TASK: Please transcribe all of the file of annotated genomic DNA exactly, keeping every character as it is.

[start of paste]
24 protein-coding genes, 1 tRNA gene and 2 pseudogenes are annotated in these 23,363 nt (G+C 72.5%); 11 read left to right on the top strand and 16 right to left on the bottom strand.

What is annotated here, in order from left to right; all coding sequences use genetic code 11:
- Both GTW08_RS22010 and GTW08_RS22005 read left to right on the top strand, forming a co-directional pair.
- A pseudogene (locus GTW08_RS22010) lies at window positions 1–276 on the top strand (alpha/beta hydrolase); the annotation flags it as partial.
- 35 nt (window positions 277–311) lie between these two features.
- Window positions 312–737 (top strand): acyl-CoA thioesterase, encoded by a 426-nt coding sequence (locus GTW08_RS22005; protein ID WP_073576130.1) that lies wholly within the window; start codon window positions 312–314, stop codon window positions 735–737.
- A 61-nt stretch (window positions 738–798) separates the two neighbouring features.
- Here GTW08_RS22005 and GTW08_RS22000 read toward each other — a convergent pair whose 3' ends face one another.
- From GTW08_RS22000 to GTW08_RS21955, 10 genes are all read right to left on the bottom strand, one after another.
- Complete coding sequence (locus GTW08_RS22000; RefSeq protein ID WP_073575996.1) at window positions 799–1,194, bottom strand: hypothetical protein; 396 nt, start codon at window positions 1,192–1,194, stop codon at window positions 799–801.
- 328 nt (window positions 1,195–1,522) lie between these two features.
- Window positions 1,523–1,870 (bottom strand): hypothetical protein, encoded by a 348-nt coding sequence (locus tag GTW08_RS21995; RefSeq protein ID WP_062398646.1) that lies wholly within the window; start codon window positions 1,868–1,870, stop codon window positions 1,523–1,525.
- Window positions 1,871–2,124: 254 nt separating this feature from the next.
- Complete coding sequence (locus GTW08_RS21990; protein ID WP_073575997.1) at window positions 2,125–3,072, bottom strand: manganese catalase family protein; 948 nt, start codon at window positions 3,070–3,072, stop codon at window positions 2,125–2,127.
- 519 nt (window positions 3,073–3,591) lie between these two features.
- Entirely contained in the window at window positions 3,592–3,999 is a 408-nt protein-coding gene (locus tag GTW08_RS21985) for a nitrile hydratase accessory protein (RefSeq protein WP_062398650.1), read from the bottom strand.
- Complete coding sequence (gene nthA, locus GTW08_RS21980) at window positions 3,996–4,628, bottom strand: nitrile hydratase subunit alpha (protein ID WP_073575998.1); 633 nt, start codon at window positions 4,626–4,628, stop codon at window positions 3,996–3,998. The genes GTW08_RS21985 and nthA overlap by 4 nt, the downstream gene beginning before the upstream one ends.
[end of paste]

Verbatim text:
24 protein-coding genes, 1 tRNA gene and 2 pseudogenes are annotated in these 23,363 nt (G+C 72.5%); 11 read left to right on the top strand and 16 right to left on the bottom strand.

What is annotated here, in order from left to right; all coding sequences use genetic code 11:
- Both GTW08_RS22010 and GTW08_RS22005 read left to right on the top strand, forming a co-directional pair.
- A pseudogene (locus GTW08_RS22010) lies at window positions 1–276 on the top strand (alpha/beta hydrolase); the annotation flags it as partial.
- 35 nt (window positions 277–311) lie between these two features.
- Window positions 312–737 (top strand): acyl-CoA thioesterase, encoded by a 426-nt coding sequence (locus GTW08_RS22005; protein ID WP_073576130.1) that lies wholly within the window; start codon window positions 312–314, stop codon window positions 735–737.
- A 61-nt stretch (window positions 738–798) separates the two neighbouring features.
- Here GTW08_RS22005 and GTW08_RS22000 read toward each other — a convergent pair whose 3' ends face one another.
- From GTW08_RS22000 to GTW08_RS21955, 10 genes are all read right to left on the bottom strand, one after another.
- Complete coding sequence (locus GTW08_RS22000; RefSeq protein ID WP_073575996.1) at window positions 799–1,194, bottom strand: hypothetical protein; 396 nt, start codon at window positions 1,192–1,194, stop codon at window positions 799–801.
- 328 nt (window positions 1,195–1,522) lie between these two features.
- Window positions 1,523–1,870 (bottom strand): hypothetical protein, encoded by a 348-nt coding sequence (locus tag GTW08_RS21995; RefSeq protein ID WP_062398646.1) that lies wholly within the window; start codon window positions 1,868–1,870, stop codon window positions 1,523–1,525.
- Window positions 1,871–2,124: 254 nt separating this feature from the next.
- Complete coding sequence (locus GTW08_RS21990; protein ID WP_073575997.1) at window positions 2,125–3,072, bottom strand: manganese catalase family protein; 948 nt, start codon at window positions 3,070–3,072, stop codon at window positions 2,125–2,127.
- 519 nt (window positions 3,073–3,591) lie between these two features.
- Entirely contained in the window at window positions 3,592–3,999 is a 408-nt protein-coding gene (locus tag GTW08_RS21985) for a nitrile hydratase accessory protein (RefSeq protein WP_062398650.1), read from the bottom strand.
- Complete coding sequence (gene nthA, locus GTW08_RS21980) at window positions 3,996–4,628, bottom strand: nitrile hydratase subunit alpha (protein ID WP_073575998.1); 633 nt, start codon at window positions 4,626–4,628, stop codon at window positions 3,996–3,998. The genes GTW08_RS21985 and nthA overlap by 4 nt, the downstream gene beginning before the upstream one ends.